It’s easy to feel like all the little things we do to work toward our goals don’t really matter.
After all, you can only do so much in one workout or one day of work. It’s easy to get discouraged and feel like no matter how hard you work, it’s never enough.
But as the sensei asks the student in the fictional but powerful Chop Wood Carry Water: How to Fall in Love With the Process of Becoming Great,
“Do you know what separates the most successful people from everyone else?”
“Inches. That’s all that separates them.”
And it’s true: every little thing we do, no matter how seemingly small, adds up when we do it over and over for months, years, or even decades.
The work you put into your training, career, relationships, or life may not feel like you’re making much progress today.
But keep going, inch by inch, and over time it will add up to something great.
What I’m reading —
The Inner Game of Stress: Outsmart Life’s Challenges and Fulfill Your Potential by Timothy Gallwey
Gallwey’s most well-known book, The Inner Game of Tennis, is one of my favorite books of all time (you don’t have to be a tennis player to get something out of it). This book, part of a whole Inner Game series on building mental strength and flexibility, focuses on how to manage stress in order to maintain mental stability and achieve long-term success.
What I’m listening to —
Breathe: A Life in Flow by Rickson Gracie
Rickson Gracie is part of the Brazilian family that developed the style of jiu jitsu known today as Brazilian Jiu Jitsu. In this book, he talks about his history, including his experience growing up through jiu jitsu and how the connection between mind and body can be harnessed for success both inside and outside of the dojo.
A quote that inspires me —
“A very wise person once told me, “When it comes to overcoming obstacles, there are three kinds of people. The first kind sees most obstacles as insurmountable and walks away. The second kind sees an obstacle and says, I can overcome it, and starts to dig under, climb over, or blast through it. The third type of person, before deciding to overcome the obstacle, tries to find a viewpoint where what is on the other side of the obstacle can be seen. Then, only if the reward is worth the effort, does he attempt to overcome the obstacle.” — Timothy Gallwey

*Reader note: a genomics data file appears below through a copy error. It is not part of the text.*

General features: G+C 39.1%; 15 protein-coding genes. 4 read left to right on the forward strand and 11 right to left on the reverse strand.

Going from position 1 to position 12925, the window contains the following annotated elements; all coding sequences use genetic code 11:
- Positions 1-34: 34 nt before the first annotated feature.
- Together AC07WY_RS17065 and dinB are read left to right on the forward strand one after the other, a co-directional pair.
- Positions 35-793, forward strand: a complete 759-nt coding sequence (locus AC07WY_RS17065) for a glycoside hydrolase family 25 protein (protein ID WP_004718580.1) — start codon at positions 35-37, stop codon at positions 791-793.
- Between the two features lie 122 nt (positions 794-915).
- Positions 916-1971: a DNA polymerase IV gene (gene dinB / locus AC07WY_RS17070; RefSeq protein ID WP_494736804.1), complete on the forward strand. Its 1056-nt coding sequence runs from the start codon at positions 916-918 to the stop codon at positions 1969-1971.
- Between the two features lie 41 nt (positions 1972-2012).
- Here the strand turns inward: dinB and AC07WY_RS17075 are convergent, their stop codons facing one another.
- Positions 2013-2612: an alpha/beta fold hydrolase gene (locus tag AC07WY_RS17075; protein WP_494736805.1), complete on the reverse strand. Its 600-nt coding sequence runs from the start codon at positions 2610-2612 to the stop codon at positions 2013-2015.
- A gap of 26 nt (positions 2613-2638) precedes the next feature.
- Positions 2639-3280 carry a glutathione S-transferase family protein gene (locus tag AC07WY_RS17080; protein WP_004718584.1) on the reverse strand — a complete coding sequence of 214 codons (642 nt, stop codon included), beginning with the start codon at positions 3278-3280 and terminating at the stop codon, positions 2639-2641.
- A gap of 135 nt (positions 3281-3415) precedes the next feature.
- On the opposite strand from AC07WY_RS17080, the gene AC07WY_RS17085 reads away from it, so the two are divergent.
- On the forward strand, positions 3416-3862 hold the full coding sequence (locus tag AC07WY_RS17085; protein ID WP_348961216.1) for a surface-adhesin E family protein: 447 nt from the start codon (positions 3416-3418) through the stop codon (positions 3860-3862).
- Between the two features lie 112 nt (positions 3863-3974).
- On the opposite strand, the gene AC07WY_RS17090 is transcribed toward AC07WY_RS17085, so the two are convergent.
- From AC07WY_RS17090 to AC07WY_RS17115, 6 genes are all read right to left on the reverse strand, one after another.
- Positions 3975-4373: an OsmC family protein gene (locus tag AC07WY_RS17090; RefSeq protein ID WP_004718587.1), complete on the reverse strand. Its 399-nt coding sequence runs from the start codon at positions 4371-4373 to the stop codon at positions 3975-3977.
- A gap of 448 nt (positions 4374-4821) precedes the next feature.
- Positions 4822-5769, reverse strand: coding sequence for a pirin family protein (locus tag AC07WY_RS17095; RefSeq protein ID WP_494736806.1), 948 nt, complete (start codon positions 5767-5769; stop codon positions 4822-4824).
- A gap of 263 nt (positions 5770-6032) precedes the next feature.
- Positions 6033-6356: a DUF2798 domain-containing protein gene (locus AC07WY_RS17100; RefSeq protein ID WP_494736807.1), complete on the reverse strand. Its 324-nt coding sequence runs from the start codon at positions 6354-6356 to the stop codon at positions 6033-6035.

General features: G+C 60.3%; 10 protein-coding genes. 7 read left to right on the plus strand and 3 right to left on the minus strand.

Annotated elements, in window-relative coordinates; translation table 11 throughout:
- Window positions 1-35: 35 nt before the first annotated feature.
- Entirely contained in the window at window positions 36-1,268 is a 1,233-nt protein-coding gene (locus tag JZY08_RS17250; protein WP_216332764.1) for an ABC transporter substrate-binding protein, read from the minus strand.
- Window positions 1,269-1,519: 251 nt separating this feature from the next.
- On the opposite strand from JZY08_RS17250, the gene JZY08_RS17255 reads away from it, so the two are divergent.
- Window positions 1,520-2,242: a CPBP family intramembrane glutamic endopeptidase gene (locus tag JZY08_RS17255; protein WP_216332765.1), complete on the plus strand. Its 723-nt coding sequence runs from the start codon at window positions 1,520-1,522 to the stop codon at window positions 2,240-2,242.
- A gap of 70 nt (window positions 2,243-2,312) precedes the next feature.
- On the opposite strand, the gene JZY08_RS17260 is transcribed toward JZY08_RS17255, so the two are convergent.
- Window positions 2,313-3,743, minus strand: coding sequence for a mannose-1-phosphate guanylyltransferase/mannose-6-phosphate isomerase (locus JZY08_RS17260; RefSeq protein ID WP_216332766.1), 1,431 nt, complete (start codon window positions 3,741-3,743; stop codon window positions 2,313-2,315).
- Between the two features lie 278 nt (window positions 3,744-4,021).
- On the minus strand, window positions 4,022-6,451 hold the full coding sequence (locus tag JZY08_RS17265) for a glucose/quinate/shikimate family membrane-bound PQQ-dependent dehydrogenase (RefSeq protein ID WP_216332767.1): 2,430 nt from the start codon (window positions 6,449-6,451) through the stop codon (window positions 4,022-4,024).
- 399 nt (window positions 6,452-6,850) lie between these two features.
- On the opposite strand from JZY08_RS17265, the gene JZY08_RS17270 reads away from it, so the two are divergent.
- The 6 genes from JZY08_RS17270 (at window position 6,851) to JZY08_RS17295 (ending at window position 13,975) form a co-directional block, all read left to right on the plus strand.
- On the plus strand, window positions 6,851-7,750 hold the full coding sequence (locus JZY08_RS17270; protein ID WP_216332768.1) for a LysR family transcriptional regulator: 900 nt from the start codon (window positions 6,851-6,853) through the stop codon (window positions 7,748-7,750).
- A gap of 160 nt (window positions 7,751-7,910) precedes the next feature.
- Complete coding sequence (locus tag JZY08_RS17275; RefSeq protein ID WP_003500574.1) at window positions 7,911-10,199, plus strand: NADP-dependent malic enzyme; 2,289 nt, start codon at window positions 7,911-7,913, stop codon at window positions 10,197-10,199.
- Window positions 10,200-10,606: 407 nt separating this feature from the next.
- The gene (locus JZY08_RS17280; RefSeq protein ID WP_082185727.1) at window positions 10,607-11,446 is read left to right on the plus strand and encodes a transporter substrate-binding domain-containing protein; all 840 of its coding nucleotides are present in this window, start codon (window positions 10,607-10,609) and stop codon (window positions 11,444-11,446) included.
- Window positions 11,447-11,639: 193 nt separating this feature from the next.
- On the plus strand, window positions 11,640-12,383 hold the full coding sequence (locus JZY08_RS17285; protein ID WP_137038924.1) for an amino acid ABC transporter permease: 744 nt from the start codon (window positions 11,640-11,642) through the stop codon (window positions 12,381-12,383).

What I’m training —
I’ve mentioned before that sprints have become a staple in my training. I’ve noticed that consistently doing sprints once or twice a week helps keep my conditioning levels high.
I try and mix up my sprints a little for variety. Sometimes I run hill sprints and other times I just run sprints in a park. I try to avoid doing too much running on concrete because it’s not great for your joints. Whenever there’s a beach nearby, I’ll do a set of beach sprints, which typically look like this:
- ~10 second all-out sprint
- Jog or walk back
I usually do ten sets of this. The entire workout takes no more than ten minutes.
Three new workouts —
Heart Pumping Bar HIIT Workout (12 minute, pull-up bar)
Equipment-Free Full Body Challenge Workout (Time challenge, equipment-free)
Sprint + Bodyweight AMRAP Workout (AMRAP, equipment-free)
And here’s a pull up bar workout I posted on Instagram.
Remember, you can get these and all future workouts right in the 12 Minute Athlete app when you subscribe as a Super Athlete (this is WAY cheaper than joining a gym or hiring a personal trainer! In addition, you’ll be helping to support the site and making future features to the app possible.).
As always, I value your feedback, so please feel free to reply directly to this email if you have any questions or comments (yes, I am a real human). I get a lot of emails and messages, so I can’t reply to all of them, but I do read everything you guys send me!
Here’s to continuing, inch by inch,